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Web work

01 Jul 2010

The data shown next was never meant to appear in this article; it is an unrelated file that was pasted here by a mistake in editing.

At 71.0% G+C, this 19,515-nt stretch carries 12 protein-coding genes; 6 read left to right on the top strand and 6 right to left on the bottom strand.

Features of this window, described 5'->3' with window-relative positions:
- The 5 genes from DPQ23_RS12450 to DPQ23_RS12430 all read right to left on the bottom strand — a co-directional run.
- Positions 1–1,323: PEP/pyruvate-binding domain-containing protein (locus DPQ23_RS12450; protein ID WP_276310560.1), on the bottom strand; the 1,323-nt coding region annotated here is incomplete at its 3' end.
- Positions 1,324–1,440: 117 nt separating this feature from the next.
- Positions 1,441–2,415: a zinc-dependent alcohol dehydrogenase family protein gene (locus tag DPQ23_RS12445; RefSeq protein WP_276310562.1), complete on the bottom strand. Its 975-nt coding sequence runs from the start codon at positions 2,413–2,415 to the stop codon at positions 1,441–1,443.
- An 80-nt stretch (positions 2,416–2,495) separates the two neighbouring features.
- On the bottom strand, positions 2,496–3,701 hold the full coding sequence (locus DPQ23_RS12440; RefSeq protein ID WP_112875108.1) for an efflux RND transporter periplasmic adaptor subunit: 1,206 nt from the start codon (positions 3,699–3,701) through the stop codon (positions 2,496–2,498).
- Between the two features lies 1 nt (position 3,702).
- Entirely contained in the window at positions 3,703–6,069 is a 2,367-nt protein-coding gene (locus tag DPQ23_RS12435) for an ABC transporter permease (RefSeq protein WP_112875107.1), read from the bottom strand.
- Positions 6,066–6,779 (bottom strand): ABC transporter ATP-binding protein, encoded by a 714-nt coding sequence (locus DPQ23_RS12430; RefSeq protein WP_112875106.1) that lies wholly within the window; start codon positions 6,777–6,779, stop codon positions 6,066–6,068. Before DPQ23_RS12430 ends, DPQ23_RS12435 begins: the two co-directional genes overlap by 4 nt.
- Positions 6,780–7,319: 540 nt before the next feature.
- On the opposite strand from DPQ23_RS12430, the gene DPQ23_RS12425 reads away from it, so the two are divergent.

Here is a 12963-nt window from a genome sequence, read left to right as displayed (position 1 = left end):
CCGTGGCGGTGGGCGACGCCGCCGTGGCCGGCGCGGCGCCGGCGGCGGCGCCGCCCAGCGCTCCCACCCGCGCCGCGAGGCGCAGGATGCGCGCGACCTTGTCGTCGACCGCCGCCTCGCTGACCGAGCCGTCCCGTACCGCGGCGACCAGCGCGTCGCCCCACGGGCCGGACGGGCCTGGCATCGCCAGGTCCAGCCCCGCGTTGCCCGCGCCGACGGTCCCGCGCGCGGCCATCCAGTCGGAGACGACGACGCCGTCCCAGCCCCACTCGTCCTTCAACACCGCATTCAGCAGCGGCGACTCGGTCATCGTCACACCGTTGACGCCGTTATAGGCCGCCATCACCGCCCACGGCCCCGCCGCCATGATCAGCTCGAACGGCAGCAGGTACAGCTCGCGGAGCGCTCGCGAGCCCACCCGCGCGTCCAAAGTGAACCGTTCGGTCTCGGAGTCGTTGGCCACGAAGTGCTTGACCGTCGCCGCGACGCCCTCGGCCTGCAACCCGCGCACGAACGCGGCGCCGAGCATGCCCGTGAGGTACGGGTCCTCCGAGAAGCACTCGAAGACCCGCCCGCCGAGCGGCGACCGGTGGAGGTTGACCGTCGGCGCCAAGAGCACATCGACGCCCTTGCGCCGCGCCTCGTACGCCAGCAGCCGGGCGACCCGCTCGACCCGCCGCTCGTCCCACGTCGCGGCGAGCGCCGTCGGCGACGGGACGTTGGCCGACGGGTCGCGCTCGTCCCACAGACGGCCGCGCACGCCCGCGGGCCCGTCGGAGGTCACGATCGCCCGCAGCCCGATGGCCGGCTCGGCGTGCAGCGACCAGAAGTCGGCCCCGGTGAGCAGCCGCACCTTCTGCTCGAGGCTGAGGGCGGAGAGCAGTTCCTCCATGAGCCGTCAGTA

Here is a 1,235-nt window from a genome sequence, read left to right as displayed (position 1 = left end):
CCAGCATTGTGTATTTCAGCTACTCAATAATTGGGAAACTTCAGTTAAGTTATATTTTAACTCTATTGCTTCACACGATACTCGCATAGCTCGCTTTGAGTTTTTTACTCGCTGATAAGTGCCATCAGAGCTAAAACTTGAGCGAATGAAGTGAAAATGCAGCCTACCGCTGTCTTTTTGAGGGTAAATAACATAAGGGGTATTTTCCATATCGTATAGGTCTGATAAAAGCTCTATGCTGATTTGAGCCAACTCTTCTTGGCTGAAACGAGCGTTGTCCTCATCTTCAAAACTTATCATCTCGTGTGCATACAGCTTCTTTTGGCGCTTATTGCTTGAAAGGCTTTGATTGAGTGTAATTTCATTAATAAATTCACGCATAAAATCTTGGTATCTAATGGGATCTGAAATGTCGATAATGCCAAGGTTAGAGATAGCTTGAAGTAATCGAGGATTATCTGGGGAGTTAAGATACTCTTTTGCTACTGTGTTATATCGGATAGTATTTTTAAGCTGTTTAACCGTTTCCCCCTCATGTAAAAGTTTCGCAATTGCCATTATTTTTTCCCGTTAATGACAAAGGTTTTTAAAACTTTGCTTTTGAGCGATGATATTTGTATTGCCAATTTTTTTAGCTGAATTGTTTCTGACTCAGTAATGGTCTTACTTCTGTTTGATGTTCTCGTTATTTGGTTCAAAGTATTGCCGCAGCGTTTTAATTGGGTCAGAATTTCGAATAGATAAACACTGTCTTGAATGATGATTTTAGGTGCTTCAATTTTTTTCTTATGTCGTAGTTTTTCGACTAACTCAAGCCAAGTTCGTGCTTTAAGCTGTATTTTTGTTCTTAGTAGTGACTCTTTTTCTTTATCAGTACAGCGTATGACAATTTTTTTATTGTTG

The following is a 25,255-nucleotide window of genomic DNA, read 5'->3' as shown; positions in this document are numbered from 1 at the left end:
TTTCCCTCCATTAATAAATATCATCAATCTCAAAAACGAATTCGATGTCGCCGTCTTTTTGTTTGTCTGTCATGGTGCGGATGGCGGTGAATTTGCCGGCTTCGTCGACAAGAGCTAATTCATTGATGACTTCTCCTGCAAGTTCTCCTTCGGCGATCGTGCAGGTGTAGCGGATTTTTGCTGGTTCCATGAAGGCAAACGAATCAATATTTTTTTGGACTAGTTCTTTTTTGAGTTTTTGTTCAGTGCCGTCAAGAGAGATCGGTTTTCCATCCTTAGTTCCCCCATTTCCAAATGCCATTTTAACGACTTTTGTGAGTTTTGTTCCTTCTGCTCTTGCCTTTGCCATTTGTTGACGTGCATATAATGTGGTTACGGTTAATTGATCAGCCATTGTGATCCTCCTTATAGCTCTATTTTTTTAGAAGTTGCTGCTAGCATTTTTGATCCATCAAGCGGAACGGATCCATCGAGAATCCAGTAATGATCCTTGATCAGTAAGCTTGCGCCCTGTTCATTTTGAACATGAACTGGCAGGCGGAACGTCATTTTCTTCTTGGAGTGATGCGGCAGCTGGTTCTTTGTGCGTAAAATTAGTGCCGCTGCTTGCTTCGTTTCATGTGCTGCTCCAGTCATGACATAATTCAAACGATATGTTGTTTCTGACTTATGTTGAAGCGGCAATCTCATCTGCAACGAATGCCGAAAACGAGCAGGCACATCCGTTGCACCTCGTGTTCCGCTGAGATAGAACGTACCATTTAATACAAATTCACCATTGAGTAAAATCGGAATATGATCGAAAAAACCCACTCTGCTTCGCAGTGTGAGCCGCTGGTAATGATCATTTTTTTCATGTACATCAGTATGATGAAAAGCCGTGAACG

Companies need the web as part of a comprehensive marketing package, a branding exercise or even a sales tool. However, many enterprises still fail to follow best practices for their site. A successful, well visited website is one which humans find interesting thanks to relevant content and which search engines can find, crawl and index. To fulfil its potential, a website has to have a balance between human usability and search engine optimisation. Here are some best practice tips for your company’s website. Appropriate titles, tags and descriptions The title you give your page is what is displayed at the top of your browser window and also what the search engine displays. It should be focused on and relevant to the content on the page and should not just be your company name. The ‘meta data’ or description of your site is what the search engines display underneath your title. Again this should be a short, relevant and logical description of the content of that page. Finally, although not as much weighting is put on the meta tags of websites these days, they are still important to have. The keywords ‘meta tag’ should contain words that people will commonly use while searching. A list of 10 to 15 words relevant to the content of that page is enough. Any more than that and search engines may penalise you for ‘keyword stuffing’. Web-appropriate content The main guidelines for writing for the web are to be succinct and and write for ‘scannability’. People read on-screen 25% slower than reading printed material. They also tend not to enjoy reading text on a screen, so make sure you write less than you would for a hard copy. In fact, best practice says you should use about 50% less text. Because it is more painful to read text on a screen, your readers also need to be able to scan it easily, whilst still conveying the message. Structure your article with multiple headlines (a main heading and multiple subheadings) and even embolden key words. Make sure those headings are meaningful and tell the reader something they need to know. Refreshing your content is now becoming more important to search engines, so keep adding news items, articles for people to read, and maybe even some relevant blog entries. Search engines: crawling and indexing To achieve good organic (unpaid) search results you need to follow the above procedures to structure your site and your content. Once you have done this it’s a matter of making sure the search engines can find, search and index your content. The best thing you can do is regularly submit a sitemap when you change sections of your site. The major search engines all have tools to do this. On the site itself, it is considered good practice to leave instructions for the search engines on how to search your site. This is done by what is called a robots.txt file. It is a standard file the search engines will look for when crawling your site. If there isn't one, they assume you have left nothing specific, so they may crawl your site the ‘wrong’ way. Analytics and tools Finally, make sure you are using the tools that are available. Google Analytics is considered standard for most webmasters to use and gives you detailed statistics on visitors, content and traffic sources. Along with analytics, it’s also useful to sign up to the search engines’ webmaster tools, which will tell you if the search engines are having trouble finding, searching and indexing your site. Your website will be an ever-evolving place; however, following these guidelines will help to create a strong foundation and allow your website to achieve the goals you have set for it.

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